November 2, 2001

Ed's Underground

Print More

The German electronic duo Mouse on Mars have achieved a very delicate and very rare balance: they are both consistently inventive and consistently enjoyable to listen to. This balance has resulted in their most cohesive effort on this year’s Idiology.

The duo of Andi Toma and Jan St. Werner are masters at crafting unusual sounds. The critic-accepted phrase for their unique style seems to be “electronic flatulence,” and that’s as accurate a name as anybody’s likely to come up with for this crazed melange. Idiology finds the pair experimenting more than ever with live instrumentation (which they tinkered with to lesser effect on 2000’s Niun Niggung) and vocals (which they’ve never used before).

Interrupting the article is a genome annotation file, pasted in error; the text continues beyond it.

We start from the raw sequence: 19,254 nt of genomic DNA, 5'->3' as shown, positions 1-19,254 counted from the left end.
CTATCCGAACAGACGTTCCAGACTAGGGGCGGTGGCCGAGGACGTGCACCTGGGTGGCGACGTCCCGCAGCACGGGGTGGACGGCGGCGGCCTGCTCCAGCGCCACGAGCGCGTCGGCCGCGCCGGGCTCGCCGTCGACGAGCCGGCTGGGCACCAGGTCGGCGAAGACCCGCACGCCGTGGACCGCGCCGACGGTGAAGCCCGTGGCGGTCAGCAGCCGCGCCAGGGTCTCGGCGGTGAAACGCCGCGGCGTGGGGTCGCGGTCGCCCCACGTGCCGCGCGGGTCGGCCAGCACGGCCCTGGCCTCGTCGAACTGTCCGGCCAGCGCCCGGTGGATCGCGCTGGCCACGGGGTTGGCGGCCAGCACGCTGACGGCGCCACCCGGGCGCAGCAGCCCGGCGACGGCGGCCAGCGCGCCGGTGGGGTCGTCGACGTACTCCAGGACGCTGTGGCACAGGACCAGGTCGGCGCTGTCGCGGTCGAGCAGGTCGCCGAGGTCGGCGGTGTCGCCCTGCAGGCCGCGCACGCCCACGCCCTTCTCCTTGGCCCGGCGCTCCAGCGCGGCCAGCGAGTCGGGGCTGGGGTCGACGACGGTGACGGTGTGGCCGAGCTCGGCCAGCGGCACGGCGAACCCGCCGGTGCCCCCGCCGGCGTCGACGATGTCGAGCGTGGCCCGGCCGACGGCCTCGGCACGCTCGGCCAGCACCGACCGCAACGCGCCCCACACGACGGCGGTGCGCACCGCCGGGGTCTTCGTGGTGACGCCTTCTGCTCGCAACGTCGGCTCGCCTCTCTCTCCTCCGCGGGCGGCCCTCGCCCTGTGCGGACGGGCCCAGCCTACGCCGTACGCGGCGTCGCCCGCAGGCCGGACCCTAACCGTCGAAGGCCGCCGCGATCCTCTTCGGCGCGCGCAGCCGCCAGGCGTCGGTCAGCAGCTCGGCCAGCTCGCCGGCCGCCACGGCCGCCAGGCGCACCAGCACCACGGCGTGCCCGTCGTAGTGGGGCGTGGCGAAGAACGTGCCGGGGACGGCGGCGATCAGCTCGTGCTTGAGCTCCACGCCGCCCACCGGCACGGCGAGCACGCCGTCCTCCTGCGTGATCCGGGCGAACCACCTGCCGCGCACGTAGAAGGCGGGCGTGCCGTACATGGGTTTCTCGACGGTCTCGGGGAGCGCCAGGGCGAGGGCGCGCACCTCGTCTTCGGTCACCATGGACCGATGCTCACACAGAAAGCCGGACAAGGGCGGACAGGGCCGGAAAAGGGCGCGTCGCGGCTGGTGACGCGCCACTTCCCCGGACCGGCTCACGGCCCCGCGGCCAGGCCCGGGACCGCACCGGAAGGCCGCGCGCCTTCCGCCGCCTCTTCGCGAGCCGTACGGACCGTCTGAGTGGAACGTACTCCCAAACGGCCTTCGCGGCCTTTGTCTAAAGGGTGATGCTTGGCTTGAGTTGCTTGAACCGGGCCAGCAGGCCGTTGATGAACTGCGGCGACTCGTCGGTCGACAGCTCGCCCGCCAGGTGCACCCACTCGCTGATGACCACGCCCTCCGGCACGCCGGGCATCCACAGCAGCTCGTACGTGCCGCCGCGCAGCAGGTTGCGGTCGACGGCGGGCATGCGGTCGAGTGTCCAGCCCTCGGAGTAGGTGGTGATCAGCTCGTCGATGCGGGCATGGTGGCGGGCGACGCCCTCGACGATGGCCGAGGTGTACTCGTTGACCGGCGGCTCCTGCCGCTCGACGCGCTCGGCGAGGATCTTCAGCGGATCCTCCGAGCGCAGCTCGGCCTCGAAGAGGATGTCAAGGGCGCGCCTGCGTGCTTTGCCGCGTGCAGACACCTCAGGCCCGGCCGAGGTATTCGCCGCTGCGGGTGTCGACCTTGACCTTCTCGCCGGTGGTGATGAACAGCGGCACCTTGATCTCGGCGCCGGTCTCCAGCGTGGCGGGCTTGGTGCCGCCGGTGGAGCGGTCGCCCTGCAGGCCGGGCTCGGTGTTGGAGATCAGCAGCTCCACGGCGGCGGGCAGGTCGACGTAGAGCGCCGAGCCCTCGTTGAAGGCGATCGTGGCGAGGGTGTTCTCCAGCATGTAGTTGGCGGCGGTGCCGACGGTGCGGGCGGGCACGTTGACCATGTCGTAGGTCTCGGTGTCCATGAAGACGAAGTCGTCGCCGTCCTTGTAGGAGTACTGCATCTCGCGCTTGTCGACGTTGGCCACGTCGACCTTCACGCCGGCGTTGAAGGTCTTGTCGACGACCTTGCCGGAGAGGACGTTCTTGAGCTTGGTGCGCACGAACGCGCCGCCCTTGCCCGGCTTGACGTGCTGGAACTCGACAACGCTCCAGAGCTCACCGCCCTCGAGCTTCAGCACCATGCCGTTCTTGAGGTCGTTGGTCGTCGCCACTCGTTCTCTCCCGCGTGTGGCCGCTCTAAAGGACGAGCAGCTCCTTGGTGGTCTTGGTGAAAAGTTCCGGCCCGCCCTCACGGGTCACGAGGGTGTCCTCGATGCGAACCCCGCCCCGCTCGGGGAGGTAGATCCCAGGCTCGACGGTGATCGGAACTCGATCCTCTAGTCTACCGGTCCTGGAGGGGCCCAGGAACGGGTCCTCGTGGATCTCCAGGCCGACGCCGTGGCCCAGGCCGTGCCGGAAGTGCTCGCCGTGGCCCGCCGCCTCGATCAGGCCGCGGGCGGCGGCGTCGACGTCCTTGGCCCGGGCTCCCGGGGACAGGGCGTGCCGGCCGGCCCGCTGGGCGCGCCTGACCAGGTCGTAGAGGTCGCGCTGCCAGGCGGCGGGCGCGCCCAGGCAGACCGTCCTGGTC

The album starts off with “Actionist Respoke,” a wild anthem with schizophrenic, fractured-beyond-recognition vocals over a propulsive dancehall rhythm of clangs and robot farts. The singing is only slightly more understandable on the upbeat “Doit,” which pairs short horn blasts with an industrial beat.

“Paradical” is a standout: an all-too-brief instrumental that features weird, vaguely Oriental clanging and a distorted guitar buzz with a diverse array of background melodies coming from such oddball sources as a sampled flute, a string section, and what sounds like a bird tweeting.

Another highlight is “Subsequence,” which starts as a typical MoM song before a classical piano melody cuts off the electronics for a solo, then joins the clicking beats and a jazzy horn for an extended, surprisingly live-sounding jam session. For most of this album, MoM’s true feat is making these laptop games sound like a live band playing on stage. Idiology is guaranteed to sound like nothing else in your collection — which may be bad, because once you’ve heard it, you’re bound to want more.

Archived article by